Role Models: Carla Gentile

Carla Gentle: Harper Salon, Los Angeles 

Carla Gentile had only been in business for a few months when she installed a pop-up shop offering sunglasses from local L.A. designers. Since then she’s partnered with other businesses like hip British retailer Topshop. “Having pop-up shops in the salon is a fun way to collaborate with other vendors,” says Gentile. “We use both of our mailing lists to reach a different crowd to market our goods and services.” The pop-up shops change every three months to keep retail options fresh. Gentile also donates 10 percent of the profits from merchandise sold to L.A.-based charity Children of the Night. During L.A. Fashion Week, the salon partnered with other vendors—a jeweler and a handbag designer—on a trunk show to cross-promote their businesses. Naturally, they shared each other's mailing lists, a win-win.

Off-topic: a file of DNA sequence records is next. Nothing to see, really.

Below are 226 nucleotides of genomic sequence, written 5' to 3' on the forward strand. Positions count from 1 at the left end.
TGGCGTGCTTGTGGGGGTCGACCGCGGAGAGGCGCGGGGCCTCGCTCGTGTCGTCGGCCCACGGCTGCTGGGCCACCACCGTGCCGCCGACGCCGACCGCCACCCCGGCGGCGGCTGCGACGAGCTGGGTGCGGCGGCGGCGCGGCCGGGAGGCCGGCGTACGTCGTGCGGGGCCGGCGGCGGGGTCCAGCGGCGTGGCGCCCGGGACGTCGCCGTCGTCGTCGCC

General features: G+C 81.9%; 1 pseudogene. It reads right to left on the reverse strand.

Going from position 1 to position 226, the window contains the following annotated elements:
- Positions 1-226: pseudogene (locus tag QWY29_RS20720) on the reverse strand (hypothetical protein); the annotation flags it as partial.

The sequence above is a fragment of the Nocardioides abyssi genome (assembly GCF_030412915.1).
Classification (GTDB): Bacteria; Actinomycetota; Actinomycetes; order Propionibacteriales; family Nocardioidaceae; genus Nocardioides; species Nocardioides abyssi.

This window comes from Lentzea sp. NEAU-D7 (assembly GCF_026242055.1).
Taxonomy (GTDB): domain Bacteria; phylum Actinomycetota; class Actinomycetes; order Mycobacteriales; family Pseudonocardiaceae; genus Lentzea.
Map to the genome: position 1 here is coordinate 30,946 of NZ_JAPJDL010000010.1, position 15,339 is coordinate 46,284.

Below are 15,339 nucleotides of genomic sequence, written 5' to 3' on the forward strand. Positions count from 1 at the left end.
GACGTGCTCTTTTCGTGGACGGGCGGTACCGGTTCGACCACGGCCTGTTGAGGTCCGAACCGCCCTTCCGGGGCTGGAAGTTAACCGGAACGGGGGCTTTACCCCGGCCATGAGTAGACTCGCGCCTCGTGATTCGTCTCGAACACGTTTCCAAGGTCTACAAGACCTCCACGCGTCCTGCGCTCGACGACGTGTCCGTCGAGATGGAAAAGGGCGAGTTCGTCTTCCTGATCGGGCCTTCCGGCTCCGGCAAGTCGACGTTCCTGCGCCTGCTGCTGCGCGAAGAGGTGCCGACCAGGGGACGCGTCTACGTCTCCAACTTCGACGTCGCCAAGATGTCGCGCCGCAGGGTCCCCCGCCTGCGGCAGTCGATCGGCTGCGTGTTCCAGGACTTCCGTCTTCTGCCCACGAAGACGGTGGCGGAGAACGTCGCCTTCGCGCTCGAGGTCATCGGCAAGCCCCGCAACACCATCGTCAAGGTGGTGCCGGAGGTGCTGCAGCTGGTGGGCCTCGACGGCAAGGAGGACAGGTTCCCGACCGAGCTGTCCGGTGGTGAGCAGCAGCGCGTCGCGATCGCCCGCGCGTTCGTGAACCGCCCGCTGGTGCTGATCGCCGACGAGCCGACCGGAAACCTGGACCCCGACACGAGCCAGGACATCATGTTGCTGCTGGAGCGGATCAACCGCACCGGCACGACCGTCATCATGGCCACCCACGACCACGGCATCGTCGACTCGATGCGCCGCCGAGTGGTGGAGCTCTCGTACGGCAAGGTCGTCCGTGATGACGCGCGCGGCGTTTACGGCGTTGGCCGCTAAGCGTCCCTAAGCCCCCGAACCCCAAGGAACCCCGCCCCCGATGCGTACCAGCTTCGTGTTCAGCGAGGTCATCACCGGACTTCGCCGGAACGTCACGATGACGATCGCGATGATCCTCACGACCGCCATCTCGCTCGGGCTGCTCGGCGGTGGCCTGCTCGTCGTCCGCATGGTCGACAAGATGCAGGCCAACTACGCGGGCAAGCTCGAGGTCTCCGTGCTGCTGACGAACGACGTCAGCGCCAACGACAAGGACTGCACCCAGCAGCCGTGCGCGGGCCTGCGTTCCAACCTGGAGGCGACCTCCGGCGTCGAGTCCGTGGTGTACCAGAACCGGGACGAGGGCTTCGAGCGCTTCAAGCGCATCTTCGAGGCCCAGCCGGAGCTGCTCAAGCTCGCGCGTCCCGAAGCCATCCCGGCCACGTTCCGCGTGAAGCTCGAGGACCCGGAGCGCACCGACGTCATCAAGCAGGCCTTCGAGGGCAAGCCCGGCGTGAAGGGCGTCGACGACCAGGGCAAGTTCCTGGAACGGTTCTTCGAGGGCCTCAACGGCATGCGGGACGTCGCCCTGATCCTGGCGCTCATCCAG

Open Door Policy
The front doors of the salon came from a movie set and are painted bright blue, a shade that Gentile calls Marjorelle Blue. “We use our door as a sounding board,” says Gentile. When the Supreme Court made gay marriage legal, Gentile had the rainbow flag painted on the door. In October, the salon supported breast cancer research by decorating the door with pink ribbons and painting pink circles around the doorknobs. Because the salon is on busy Melrose Avenue, the doors are a great attention grabber and conversation piece as well as a creative marketing tool.

Image: From Left: Nicole Hartmann, Carla Gentile and Nikki Pittam.


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